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Replacing Lawyers With Computers Print E-mail
by John Browning    Tue, Sep 4, 2012, 07:10 AM

In Johnny Cash’s great song “The Legend of John Henry’s Hammer” (inspired by American folklore hero/railroad worker John Henry), one of the great man vs. machine showdowns takes place.  Accepting the railroad boss’ challenge that he can’t outpace the latest in technology, a steam drill that threatens the railroad workers with obsolescence, “steel-drivin’ man” John Henry defiantly proclaims

 

“A man ain’t nothing but a man

But if you bring that steam drill ’round, I’ll beat it fair and honest

I’ll die with a hammer in my hand

But I’ll be laughing, because you can’t replace a steel drivin’ man

 

Although we’ve become accustomed over the years to technological improvements making things better, faster, cheaper, and putting entire classes of jobs on the endangered list (run into any blacksmiths lately?), it nevertheless is a shock to the system when technology invades the realm of professional judgment.  Imagine, then, the controversial prospect of using computers to analyze legal cases, craft arguments, and decide whether, where, and how to file a lawsuit.  Will databases jampacked with information and algorithms predicting what will happen render trial lawyers like me as obsolete as John Henry?  That day may be closer than you think.

 

The field of “quantitative legal prediction” combines databases with algorithms that can analyze variables, identify patterns and factors that affect outcomes, and then predict those outcomes.  One company, for example, is Lex Machina, a startup that originated from the IP Litigation Clearinghouse at Stanford University.  Lex Machina uses its database to analyze settlement patterns and win rates.  To do so, it first had to accumulate a vast amount of information, and so today its database contains information from 128,000 intellectual property cases, along with records from 63,000 law firms, 134,000 attorneys, 64,042 parties, and 1,399 judges, spanning the past decade.  But data alone is not enough; Lex Machina’s co-founder, Joshua Walker, estimates that it took a team of engineers and lawyers about 100,000 hours to correctly categorize, tag, and code the information.

 

Since a company’s intellectual property often represents a significant portion of its value, corporations invest a great deal in obtaining and protecting things like patents.  However, patent litigation is expensive—some studies have concluded that the average cost to take a patent infringement case to trial is as much as $5 million.  That’s where quantitative legal prediction comes in, says Walker.  For a fee, Lex Machina will crunch the numbers and provide a client with insight into costs, win rates, settlement patterns, etc.  Walker believes that this technology will “revolutionize how corporate finance looks at litigation,” and will significantly impact how companies value and manage their intellectual property portfolios.

 

Another company trying to realize the potential of this technology is TyMetrix, a vendor of electronic billing and case management systems for corporate law departments.  TyMetrix’s data warehouse boasts information accumulated from $25 billion in legal spending, and the company uses analytical tools to mine that information and help forecast legal costs.  For example, a general counsel at a given company can better manage legal costs with an analysis that incorporates variables like the size of the law firm, its geographical location, the attorney’s title and years of experience, and his or her specialty area.  Yet predictions are only as good as the amount and quality of the data on which they’re based.  To be as accurate as possible, you have to collect vast amounts of data.  Even TyMetrix is limited, since it gathers only certain types of information, and only from clients who have opted to share that information.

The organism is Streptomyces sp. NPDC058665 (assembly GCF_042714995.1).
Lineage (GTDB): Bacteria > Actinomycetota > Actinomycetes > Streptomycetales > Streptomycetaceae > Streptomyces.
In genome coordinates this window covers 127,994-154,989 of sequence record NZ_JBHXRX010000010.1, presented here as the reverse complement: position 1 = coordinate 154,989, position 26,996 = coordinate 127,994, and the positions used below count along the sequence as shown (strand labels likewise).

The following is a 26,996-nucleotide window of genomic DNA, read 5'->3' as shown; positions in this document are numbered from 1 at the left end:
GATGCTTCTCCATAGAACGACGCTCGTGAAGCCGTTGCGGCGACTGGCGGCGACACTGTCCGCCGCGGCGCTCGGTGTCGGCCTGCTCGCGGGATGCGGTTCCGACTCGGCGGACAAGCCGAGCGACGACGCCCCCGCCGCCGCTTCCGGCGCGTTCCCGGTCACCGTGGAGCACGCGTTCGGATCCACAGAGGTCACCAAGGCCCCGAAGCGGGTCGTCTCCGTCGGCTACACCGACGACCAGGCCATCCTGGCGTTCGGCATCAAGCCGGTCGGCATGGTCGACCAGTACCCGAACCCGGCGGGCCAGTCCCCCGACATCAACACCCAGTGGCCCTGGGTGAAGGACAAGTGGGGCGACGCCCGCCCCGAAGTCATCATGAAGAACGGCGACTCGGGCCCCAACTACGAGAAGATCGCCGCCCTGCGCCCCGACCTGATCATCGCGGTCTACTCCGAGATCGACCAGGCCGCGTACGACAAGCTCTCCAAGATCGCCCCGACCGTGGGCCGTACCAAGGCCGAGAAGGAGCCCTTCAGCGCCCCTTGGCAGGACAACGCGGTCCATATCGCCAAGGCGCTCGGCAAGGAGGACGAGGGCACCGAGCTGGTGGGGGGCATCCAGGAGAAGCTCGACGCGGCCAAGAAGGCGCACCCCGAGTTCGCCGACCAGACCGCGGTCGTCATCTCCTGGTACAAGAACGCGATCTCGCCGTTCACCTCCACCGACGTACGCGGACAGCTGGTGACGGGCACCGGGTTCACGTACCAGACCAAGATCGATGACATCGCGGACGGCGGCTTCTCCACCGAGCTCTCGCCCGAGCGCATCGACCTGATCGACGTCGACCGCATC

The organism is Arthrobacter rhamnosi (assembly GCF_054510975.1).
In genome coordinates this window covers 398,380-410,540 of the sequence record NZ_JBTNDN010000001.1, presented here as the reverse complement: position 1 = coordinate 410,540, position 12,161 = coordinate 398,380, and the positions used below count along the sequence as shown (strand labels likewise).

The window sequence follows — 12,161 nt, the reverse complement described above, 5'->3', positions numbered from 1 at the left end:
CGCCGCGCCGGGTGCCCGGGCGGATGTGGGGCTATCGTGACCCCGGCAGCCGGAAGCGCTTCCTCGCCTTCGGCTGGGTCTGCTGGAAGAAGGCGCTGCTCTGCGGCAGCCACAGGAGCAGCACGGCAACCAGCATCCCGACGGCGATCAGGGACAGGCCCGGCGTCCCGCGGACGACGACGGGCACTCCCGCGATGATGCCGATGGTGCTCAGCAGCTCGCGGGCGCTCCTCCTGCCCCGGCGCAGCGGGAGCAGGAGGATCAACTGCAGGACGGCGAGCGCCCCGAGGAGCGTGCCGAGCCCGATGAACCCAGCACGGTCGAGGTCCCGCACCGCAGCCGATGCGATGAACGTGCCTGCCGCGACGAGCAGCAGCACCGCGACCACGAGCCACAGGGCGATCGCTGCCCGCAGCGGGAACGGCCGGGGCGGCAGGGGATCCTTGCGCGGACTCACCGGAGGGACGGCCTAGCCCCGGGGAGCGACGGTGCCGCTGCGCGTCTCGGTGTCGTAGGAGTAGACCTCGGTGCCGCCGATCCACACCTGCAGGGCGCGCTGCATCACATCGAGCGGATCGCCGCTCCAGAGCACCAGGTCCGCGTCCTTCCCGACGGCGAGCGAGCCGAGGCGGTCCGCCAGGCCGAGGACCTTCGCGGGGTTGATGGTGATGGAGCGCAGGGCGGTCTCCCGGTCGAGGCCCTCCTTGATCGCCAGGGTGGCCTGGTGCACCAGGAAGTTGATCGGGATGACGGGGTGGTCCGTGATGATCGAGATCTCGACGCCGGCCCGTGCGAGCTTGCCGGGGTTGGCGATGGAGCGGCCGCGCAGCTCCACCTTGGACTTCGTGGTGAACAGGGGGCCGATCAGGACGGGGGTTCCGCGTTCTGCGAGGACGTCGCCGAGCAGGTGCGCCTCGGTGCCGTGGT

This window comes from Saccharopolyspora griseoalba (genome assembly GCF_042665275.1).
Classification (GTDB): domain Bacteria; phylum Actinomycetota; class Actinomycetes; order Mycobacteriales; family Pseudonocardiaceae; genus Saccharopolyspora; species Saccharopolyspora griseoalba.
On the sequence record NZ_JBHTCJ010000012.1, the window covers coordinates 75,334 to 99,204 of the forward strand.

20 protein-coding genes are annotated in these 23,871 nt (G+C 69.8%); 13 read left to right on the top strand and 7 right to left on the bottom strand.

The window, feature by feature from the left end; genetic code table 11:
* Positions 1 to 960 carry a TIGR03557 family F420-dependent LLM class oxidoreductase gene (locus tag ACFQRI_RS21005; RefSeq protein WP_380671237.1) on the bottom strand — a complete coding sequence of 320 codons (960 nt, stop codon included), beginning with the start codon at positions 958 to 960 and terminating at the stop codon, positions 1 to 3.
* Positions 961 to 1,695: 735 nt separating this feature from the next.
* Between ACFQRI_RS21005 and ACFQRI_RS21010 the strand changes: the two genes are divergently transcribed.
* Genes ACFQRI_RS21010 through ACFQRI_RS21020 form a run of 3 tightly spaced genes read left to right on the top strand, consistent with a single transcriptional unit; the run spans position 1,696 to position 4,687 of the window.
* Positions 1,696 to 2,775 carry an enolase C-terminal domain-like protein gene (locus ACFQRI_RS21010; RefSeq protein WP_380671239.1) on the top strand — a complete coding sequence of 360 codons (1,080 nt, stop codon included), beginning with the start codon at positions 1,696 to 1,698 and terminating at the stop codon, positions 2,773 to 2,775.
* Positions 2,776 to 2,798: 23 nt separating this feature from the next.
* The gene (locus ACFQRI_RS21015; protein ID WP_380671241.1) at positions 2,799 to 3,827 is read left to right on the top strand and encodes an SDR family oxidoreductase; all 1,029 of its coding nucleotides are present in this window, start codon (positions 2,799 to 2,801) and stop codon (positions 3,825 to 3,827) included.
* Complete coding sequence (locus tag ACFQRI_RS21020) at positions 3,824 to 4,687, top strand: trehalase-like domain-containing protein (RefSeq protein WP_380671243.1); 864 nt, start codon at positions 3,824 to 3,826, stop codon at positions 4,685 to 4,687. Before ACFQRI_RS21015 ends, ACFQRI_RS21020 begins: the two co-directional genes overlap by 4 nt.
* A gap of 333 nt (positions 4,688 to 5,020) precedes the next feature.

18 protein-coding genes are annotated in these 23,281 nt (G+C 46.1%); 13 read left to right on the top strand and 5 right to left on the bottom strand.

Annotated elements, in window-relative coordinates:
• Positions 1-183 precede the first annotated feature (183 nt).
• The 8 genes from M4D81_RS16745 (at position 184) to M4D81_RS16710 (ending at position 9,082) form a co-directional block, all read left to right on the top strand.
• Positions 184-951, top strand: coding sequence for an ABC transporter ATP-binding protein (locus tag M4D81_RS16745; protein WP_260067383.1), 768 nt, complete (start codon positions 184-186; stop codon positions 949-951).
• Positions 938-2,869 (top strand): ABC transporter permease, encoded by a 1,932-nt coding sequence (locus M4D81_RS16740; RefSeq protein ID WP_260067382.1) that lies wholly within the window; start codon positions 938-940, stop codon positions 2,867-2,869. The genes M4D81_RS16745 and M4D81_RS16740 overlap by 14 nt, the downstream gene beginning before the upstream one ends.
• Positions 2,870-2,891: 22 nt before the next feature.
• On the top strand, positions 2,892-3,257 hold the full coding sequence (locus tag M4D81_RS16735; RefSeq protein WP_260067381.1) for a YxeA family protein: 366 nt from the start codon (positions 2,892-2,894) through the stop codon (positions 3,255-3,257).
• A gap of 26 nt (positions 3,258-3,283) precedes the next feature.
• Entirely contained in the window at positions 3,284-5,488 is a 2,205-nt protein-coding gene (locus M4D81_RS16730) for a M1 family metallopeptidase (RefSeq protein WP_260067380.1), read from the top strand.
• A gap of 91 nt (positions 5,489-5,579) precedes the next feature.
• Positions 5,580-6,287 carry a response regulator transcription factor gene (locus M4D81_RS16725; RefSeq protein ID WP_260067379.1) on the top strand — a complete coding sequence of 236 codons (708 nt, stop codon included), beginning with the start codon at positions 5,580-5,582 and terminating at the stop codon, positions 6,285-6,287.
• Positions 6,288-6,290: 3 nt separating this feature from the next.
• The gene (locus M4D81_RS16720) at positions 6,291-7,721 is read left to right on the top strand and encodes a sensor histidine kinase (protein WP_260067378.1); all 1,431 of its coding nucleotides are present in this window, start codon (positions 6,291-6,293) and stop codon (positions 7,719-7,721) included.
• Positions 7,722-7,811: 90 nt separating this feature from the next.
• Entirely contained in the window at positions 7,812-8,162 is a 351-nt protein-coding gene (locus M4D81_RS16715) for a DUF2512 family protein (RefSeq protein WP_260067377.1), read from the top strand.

The legal profession has been quietly moving toward a greater reliance on technology for some time.  Large, complex cases spawned the e-discovery industry, and within the e-discovery field “predictive coding” uses algorithms to analyze large quantities of documents (but not necessarily all) and predict which ones are likely to contain information relevant to a given case.  For years, trial lawyers (myself included) have made use of courthouse and private databases to research verdicts and reported settlements in order to help assess the potential value of a lawsuit, or to study what juries in a given locale have historically done.  But is lawyering in danger of being reduced to mere actuarial formulas?  Daniel Katz, a professor at Michigan State University College of Law who has studied the impact of technology on the practice of law, says predictions made by computers are “not going to end lawyering . . . but I definitely think some percentage of tasks that lawyers do are going to be replaced by machines and/or technology.”

 

I’m not ready to bow to our robotic overlords just yet.  Sure, I research verdicts to help me evaluate a case, and I bring my laptop or iPad to trial to have all kinds of information at my fingertips, just a few mouseclicks away.  But as far as I’m concerned, there’s no substitute for the cumulative experience of a seasoned trial lawyer who’s stared down countless witnesses or looked into the eyes of hundreds of jurors over the years, and the insight that comes from doing that.  All the technology in the world can’t substitute for reading the “tells” of a shaky witness, or the body language of the jurors.  So, I guess I’ll go out like John Henry, with my hammer—or at least my legal pad—in my hand.

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